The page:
Artificial intelligence (AI) tools develop quickly and this has left many unanswered questions about the rules around their usage. In this article, we examine how these tools are currently being regulated
AI has always attracted plenty of controversy. Tools that in some way make use of AI are currently being used by the biggest tech companies for a multitude of purposes, and as a result of this relatively unchecked usage, countless very real concerns exist across the board.
One example is AI in imaging, which has seen significant news coverage in recent months. There have been concerns around copyright, such as the potential threat that AI super-resolution technology could pose to the security of image assets, as well as the question of how AI-generated images should be attributed.
Privacy in AI imaging has also become a hot topic, with the State of Texas suing Facebook in February 2022 for the misuse of facial recognition AI technology. Furthermore, Getty Images implemented an industry-first model release in March 2022 that protects the privacy of a subject’s biometric data from AI technologies.
With such scattered activity surrounding the regulation of this fast-developing and often complicated area, it can be hard to keep up with exactly where you stand when it comes to the regulation of AI, whether you’re an owner, developer, or user of the technology.
Below we provide an outline of EU, UK, US, and Chinese AI regulations, along with links to this and other AI regulations around the world.
AI regulation in the EU
The EU was the first of the big global players to draft a regulatory framework for governing the development and use of AI. It has been developed as part of the EU’s approach to artificial intelligence, which focuses on ensuring excellence and trust in AI.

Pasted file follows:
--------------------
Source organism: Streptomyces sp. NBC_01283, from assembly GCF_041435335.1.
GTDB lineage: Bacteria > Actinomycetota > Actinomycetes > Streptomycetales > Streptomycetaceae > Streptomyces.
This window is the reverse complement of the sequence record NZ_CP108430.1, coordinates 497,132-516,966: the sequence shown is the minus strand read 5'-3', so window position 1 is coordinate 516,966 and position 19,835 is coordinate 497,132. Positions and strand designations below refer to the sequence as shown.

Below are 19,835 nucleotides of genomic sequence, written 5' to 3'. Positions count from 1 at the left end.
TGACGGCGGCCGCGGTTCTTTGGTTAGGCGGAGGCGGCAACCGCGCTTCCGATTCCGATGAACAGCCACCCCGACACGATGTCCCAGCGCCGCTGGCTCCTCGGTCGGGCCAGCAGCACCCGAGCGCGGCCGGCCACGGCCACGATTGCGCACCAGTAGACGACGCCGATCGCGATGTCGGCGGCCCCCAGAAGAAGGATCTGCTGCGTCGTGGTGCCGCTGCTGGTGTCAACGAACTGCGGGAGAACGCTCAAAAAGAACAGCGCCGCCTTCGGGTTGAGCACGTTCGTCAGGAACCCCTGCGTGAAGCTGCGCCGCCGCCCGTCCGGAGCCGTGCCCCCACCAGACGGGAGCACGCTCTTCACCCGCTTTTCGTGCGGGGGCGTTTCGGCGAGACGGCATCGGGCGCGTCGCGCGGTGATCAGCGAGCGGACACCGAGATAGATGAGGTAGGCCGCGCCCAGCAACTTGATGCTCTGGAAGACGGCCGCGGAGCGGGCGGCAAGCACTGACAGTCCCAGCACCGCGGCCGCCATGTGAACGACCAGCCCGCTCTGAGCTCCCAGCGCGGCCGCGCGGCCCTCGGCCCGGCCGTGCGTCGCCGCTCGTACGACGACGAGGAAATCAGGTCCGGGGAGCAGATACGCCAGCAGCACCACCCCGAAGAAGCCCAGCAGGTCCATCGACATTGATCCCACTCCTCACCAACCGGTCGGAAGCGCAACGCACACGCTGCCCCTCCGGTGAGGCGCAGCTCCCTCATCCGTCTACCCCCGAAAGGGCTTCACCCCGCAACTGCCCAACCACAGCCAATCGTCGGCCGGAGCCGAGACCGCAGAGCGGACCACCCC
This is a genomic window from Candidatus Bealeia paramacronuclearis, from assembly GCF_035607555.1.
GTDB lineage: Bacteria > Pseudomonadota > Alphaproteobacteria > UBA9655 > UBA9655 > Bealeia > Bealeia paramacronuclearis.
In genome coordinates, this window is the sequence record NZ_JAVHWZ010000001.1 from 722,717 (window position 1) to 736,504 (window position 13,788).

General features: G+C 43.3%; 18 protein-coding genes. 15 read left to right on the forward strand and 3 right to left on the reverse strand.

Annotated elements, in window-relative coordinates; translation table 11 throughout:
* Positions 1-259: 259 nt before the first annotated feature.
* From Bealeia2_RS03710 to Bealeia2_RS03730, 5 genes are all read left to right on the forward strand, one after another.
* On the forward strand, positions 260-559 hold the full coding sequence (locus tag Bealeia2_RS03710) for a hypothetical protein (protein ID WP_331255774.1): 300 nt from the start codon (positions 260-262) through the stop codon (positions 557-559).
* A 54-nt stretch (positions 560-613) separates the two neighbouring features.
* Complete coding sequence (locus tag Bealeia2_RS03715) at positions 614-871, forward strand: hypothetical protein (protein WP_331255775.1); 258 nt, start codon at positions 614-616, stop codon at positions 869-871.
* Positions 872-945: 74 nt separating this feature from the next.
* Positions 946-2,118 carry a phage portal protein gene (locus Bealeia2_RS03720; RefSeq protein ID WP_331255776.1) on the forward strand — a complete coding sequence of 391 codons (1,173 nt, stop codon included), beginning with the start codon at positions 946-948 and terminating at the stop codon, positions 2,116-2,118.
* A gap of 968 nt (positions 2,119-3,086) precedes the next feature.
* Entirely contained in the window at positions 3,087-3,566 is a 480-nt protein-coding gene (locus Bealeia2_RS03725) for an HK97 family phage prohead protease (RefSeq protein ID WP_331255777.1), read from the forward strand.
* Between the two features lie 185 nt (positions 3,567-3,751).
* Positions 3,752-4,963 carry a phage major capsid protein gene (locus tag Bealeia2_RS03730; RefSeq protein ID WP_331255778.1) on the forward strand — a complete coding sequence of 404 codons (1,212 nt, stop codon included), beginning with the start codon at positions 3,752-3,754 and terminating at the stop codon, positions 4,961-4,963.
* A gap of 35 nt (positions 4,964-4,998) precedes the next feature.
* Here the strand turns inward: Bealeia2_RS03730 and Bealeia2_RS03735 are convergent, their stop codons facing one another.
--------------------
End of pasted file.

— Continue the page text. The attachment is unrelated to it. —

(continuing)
The EU AI Act was first published in April 2021 and describes its aim as ensuring AI applications reflect EU values and protect human rights. As such, the law splits AI applications into four areas of risk: minimal risk, low risk, high risk, and unacceptable risk.
Technology deemed to pose an unacceptable risk includes any systems considered by the EU to be “a clear threat to the safety, livelihoods and rights of people” and would be subject to an immediate ban.
High-risk applications would have strict rules imposed, while limited-risk applications would need to adhere to specific transparency obligations.
Systems that are deemed to pose minimal or no risk are allowed to be used freely. Examples provided by the EU of this type of system include AI-enabled video games and spam filters.
Critically, the EU AI Act has been designed to evolve with the ever-changing nature of AI technology. As such, the rules would be adaptable according to how the technology develops. This means providers would need to perform ongoing assessments to ensure they are continuing to work within the law.
AI regulation in the UK
While the UK Government has not yet released a legal framework, it has laid out a 10-year National AI Strategy for developing the technology within its borders.
In its own words, the UK Government seeks to position its territory as “the best place to live and work with AI; with clear rules, applied ethical principles and a pro-innovation regulatory environment.”
The first major step in the UK’s attempts to become a global voice of authority on AI regulation came by way of a roadmap to an effective AI